________________ CM . . . . Volume XV Number 16 . . . . April 3, 2009

cover Grim Hill: The Forgotten Secret. (Grim Hill; #3).

Linda DeMeulemeester.
Montreal, PQ: Lobster Press, 2009.
185 pp., pbk., $10.95.
ISBN 978-1-897550-13-7.

Grades 5-8 / Ages 10-13.

Review by Mary Thomas.

*** /4

Reviewed from Advance Reading Copy


When I looked up, my mouth dropped open. The inside of Lea's house was like the inside [of] an exotic tent. Bead curtains hung from all the doorways, and silk drapes colored the walls and ceiling. Old-fashioned glass lamps were fastened against a wall and they glowed like torches.

"Cool house," was all I managed to say. I could see I was making a brilliant impression.

Lea smiled again, but her smile faded when someone from behind me said, "Well if it isn't our new neighbors." It was my future employer greeting us. It made me think about how my mother always said people were too quick to make judgments. I mean, just because Lea and her aunt had to live in a house that needed a lot of work, Skeeter and Sookie had assumed it was a haunted place. That wasn't fair. Look how nice the house was on the inside! And they were both so welcoming.

In the earlier books of this series, The Secret of Grim Hill and Grim Hill: The Secret Deepens, the evil beings from Fairy that caused such havoc have apparently been sealed up within the hill for the next seventy years, but, when Lea and her Aunt Bea move into the neighbourhood's purportedly haunted house, Cat begins to get prickles of uneasiness. Practically everyone else in the town has no memory of those horrific events in the near past, but Cat remembers all too well and has no wish to have a reoccurrence. On the other hand, her nine-year-old sister, Sookie, also remembers and is much more attuned to magic than Cat and positively welcomes the newcomers, the more peculiar the better. Soon, she is cultivating a remarkable garden--in February!--of plants which Aunt Bea has given her. Distractions at home and at school where ballroom-dance lessons--replacements for co-ed soccer practice by coaches hoping to "build team unity and co-operation"!--new friends made with Lea's help, and the organizing of a Valentine's Day dance keep Cat from focusing on her suspicions until it is almost too late to avoid disaster. And the forgotten secret? It's from long ago, just like the decorations for the dance, and gets recalled just in time, though not before Sookie's love charms (it does, after all, take place around Valentine's Day!) have wreaked havoc among teachers and students at Darkmount High.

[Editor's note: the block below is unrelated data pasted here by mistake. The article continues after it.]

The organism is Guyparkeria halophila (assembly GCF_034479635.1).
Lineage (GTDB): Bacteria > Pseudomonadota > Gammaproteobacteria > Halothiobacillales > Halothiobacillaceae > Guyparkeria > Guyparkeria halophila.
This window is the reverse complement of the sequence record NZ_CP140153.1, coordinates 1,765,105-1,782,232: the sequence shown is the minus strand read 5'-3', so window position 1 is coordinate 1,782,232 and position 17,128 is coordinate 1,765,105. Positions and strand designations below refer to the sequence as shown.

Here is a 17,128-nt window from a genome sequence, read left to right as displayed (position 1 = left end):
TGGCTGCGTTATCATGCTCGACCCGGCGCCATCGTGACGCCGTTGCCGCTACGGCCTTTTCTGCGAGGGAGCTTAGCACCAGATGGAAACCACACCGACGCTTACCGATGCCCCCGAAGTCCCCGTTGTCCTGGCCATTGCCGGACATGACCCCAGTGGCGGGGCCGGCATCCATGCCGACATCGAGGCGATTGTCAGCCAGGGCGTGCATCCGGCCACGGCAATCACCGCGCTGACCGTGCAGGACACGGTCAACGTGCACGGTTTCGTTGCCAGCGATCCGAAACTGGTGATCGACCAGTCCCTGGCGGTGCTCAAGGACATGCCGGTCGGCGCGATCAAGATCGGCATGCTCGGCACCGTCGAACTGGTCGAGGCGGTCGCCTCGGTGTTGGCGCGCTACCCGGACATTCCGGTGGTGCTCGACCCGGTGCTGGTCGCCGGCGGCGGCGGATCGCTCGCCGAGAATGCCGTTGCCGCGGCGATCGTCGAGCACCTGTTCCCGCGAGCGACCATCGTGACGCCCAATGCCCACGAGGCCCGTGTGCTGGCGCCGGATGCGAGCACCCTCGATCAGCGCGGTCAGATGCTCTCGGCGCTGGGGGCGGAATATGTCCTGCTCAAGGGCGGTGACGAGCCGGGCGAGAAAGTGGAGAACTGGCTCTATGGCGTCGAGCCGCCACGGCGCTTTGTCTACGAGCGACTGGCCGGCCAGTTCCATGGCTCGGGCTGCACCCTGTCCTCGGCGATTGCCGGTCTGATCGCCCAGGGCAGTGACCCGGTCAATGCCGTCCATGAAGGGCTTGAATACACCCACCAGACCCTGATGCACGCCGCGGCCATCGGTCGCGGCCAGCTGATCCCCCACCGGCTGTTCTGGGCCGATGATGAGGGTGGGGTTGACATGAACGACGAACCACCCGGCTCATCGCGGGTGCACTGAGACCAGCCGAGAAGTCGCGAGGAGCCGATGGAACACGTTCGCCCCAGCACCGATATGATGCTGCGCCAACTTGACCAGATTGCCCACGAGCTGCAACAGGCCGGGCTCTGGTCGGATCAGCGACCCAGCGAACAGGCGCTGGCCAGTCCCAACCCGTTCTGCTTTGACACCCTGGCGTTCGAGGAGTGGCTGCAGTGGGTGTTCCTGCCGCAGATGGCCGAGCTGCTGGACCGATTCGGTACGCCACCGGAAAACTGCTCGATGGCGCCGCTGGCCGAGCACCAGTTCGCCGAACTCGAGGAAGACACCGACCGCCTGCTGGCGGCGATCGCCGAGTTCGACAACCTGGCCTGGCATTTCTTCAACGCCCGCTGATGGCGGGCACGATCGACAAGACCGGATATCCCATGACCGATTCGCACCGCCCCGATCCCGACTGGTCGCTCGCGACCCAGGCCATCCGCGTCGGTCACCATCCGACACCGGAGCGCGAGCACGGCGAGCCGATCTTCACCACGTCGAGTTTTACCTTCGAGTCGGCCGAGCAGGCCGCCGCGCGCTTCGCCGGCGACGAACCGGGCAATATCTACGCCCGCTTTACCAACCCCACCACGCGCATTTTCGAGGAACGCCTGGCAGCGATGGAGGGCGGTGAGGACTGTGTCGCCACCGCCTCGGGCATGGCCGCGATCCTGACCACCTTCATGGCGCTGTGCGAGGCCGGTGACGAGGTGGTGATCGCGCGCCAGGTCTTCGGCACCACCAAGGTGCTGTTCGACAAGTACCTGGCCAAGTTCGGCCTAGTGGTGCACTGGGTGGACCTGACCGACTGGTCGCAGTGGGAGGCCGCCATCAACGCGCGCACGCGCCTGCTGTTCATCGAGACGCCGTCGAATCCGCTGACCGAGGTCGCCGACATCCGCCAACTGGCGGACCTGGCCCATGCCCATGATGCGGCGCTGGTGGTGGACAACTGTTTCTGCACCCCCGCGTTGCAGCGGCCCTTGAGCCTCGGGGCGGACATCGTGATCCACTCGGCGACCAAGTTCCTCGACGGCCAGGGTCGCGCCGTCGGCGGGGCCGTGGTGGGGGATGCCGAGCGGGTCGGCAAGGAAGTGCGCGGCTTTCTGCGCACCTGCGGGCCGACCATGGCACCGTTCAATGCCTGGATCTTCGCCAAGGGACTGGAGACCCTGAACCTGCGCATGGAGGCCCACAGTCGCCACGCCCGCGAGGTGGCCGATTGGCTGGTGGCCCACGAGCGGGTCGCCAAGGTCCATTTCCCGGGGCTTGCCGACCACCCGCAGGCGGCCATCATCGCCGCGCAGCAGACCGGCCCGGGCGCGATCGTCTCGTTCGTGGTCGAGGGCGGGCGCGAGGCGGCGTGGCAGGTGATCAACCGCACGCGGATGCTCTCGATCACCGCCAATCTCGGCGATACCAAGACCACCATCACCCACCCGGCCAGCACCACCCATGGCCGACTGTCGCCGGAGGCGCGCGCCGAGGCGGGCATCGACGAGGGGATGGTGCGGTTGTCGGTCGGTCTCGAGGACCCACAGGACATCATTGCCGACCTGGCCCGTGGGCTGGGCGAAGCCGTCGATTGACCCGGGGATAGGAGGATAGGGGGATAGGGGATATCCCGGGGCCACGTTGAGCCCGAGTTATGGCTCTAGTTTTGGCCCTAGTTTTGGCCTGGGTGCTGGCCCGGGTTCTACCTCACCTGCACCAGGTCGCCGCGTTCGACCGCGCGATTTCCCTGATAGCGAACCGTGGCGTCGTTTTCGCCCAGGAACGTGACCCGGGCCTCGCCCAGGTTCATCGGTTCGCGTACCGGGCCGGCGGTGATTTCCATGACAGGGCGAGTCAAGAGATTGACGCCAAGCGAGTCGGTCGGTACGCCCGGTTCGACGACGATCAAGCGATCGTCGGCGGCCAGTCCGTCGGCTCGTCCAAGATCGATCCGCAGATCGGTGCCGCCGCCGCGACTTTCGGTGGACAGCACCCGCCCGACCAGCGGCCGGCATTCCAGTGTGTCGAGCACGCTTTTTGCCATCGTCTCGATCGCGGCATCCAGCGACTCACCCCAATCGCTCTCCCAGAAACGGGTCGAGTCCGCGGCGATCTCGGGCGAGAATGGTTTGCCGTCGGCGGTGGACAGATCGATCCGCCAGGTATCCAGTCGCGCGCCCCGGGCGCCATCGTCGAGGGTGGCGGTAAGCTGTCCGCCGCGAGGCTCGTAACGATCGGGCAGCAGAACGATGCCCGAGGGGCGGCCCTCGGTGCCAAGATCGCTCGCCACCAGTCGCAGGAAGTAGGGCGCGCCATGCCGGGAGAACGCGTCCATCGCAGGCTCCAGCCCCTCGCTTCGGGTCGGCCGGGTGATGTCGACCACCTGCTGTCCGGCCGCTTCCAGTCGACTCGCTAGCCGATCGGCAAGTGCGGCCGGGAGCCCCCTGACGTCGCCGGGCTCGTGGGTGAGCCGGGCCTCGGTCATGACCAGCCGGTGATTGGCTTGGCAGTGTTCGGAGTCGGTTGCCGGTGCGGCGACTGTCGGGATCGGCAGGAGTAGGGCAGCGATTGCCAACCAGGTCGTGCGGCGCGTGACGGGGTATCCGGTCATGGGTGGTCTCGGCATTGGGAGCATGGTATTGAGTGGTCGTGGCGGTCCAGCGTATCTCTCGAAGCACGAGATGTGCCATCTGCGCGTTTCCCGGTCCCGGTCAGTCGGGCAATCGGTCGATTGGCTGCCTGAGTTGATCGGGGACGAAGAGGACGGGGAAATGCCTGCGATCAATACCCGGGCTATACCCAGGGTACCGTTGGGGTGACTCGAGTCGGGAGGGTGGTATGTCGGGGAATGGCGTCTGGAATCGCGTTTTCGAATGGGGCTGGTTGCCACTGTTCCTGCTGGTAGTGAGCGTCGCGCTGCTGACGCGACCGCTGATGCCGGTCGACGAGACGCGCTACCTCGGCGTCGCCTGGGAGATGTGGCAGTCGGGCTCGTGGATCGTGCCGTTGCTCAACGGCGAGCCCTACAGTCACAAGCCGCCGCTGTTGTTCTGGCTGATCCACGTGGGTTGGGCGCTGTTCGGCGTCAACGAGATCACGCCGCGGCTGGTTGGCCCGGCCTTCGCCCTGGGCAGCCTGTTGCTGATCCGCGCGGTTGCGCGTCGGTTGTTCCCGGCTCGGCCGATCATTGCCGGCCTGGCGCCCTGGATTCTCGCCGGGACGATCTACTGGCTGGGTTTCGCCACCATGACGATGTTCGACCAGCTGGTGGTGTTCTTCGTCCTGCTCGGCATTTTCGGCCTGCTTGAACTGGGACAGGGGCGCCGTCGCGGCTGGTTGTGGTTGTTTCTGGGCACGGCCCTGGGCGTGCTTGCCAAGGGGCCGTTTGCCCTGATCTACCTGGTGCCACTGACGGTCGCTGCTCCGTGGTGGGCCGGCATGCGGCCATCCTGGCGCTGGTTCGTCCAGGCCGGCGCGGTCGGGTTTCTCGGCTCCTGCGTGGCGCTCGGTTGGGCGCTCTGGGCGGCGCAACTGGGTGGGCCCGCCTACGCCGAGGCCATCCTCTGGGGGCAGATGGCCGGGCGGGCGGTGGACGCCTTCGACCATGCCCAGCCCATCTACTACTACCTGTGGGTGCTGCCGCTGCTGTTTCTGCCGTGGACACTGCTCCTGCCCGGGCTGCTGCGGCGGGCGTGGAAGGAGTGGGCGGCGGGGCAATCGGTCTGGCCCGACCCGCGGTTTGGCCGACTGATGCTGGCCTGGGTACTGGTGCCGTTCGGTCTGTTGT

The story gets off to rather a slow start with all the scene-setting and introductory matter, but, once it takes off, it careens along, getting spookier and spookier, with any positive resolution getting harder and harder to imagine. Needless to say, it does work out in the end, leaving Cat robbed of her potential best friend but on the verge of fitting in at school and wiser in the ways of relationships, both boy-girl and mother-daughter. As for Sookie, she is obviously not just attracted to magic, she is magic. Cat will have her hands full keeping her magic focused on good rather than evil, and since Grim Hill does seem to attract all sorts of other-worldly beings, I foresee more books in the series.


Mary Thomas lives in Winnipeg, MB--no hills, haunted or otherwise--and works in an elementary school library.

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